Aeros Enforcer Mitch Love Returns, Now On The Other Side
Photo by Fred Trask
The Houston Aeros caught a wave late in the regular season last year, made it into the playoffs, and went on a run that nearly carried the team to the AHL Calder Cup. After the season, new management took over the Minnesota Wild, the parent club of the Aeros, and the new management made lots of changes, especially here in Houston where many of last year's key players were allowed to depart for various other clubs.
One of those players, a man who quickly became a fan favorite last season, was Mitch Love who, tomorrow night, returns to Houston with his new team, the Peoria Rivermen, to engage the Aeros in a rematch of teams from last year's first round playoff pairing.
"We had a great bunch of guys last year," Love told Hair Balls. "A real unique group. Probably the closest bunch I've played with since juniors, and I think that all became pretty evident when it mattered most in the playoffs. The coaches were the kind that players love playing for. Easy to communicate with and honest. That's all you want when you do anything."
The role that head coach Kevin Constantine asked Love to play last year was that of an energy guy who would pump up his teammates, not make mistakes, and protect his fellow players, especially the flashy goal scorers. That's a role that Love pulled off with perfection.
It's a role sometimes known as The Enforcer. And there was many a game that found Love duking it out and brawling with a player from the opposition who had gotten a bit rough with one of his teammates. It's partly because of this, says Aeros broadcaster Joe O'Donnell, that Love found himself the most well-regarded guy in the locker room last season.
"I think he was one of the most respected players I've ever been around -- meaning his teammates and coaches appreciated what he brought to the table everyday as a professional hockey player," O'Donnell says. "He was well liked by all of his teammates, had a great sense of humor and was always the type of guy that could light up the room. He did what was asked of him from the coaching staff, he stuck up for his teammates and he left his heart on the ice every night he wore an Aeros' sweater."
Love doesn't see himself as an enforcer. He sees himself as nothing more than a good teammate. "Someone that picks the right time to spark his club, stick up for a teammate and set the tone for a game," Love says of his role on ice. "I've always been a guy who enjoys playing the game honest and on edge which sometimes leads to a fight here and there. I think last year I just did what I thought was good for the team, we had other guys like [Matt] Kassian, [Clayton] Stoner, and [John] Scott that all did the same thing in regards to this role."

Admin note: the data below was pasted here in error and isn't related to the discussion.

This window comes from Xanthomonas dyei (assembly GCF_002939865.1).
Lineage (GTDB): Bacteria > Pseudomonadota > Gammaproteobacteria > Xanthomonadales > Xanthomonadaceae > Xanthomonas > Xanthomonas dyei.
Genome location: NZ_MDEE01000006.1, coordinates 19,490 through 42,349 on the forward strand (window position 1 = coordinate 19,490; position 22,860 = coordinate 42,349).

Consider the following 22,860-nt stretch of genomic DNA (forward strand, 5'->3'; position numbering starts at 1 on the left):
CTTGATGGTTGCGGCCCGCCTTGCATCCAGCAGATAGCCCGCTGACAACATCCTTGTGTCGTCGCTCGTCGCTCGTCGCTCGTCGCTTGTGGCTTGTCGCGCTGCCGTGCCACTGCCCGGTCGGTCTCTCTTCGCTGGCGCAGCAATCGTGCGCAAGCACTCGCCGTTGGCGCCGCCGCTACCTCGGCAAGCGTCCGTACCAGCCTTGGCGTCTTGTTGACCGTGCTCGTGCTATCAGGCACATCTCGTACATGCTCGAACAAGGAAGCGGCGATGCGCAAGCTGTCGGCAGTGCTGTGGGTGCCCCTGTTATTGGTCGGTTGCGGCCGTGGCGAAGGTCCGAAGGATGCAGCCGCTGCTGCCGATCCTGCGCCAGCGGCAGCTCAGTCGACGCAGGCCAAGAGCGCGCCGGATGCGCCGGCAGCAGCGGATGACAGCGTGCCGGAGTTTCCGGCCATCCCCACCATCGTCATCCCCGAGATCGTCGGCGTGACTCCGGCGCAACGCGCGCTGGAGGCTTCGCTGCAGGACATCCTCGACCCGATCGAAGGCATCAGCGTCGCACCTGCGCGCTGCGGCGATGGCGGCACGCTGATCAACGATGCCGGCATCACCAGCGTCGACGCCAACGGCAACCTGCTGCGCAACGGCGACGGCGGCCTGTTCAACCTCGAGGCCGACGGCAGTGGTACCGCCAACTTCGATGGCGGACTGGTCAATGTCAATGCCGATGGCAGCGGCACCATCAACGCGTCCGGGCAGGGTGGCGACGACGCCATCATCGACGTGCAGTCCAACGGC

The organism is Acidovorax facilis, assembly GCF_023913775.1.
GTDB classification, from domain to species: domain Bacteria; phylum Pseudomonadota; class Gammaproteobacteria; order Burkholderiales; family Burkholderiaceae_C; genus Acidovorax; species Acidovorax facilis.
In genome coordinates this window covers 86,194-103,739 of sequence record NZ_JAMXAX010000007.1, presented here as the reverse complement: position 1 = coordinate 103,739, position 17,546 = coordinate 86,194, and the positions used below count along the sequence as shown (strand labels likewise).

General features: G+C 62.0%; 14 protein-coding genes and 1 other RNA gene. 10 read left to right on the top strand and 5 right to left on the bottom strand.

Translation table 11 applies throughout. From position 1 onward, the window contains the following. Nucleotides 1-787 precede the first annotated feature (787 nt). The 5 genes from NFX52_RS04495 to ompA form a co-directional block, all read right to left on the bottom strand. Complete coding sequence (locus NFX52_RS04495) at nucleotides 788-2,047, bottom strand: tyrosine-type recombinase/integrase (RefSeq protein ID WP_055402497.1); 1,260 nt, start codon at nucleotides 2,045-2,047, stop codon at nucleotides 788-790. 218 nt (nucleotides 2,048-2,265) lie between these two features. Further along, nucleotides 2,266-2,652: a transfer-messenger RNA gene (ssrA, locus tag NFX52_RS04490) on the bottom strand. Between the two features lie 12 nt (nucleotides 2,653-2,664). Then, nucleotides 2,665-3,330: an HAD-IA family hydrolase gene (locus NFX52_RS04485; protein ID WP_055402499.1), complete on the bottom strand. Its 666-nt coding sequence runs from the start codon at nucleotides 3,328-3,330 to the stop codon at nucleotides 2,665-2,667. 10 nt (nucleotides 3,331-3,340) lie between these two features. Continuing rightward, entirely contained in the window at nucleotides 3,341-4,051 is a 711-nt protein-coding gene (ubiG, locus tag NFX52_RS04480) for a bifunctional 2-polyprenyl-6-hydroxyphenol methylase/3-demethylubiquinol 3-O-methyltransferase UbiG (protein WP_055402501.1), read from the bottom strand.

But none, last year, did it as memorably as Love who had his own theme song and who played for the crowd as well as his teammates, knowing that the team could also draw energy from a fired-up crowd.
And though Love is now playing with Peoria, he still thinks fondly of Houston.
"I had such a awesome time in Houston," he said. "A great city and the fans treated my teammates and myself with outstanding support. I'd be lying to you if I said I wasn't disappointed I didn't get the chance to come back this winter. Especially after the lengthy playoff run last year, but that's part of the game I guess."
And another part of the game is being the new guy having to fit into a strange locker room. Especially considering how Houston ended Peoria's season in a rough seven-game playoff.
"I've had to join a few new teams in my career so it's seems to get a little easier every time," he said. "We have a great bunch of guys in Peoria. It was a little weird joining a team that we had such a battle last year with in the regular season and playoffs."
The battle between these two clubs resumes tomorrow night. Only now one of the combatants has switched sides and is now playing for the enemy.
It's going to be interesting for Love and the fans tomorrow night. Especially if he gets into a fight. But it's nothing personal. It's just his job. Because just like everybody else playing in the AHL, Mitch Love just wants to make the NHL. Even if that means beating up one of his former teammates.
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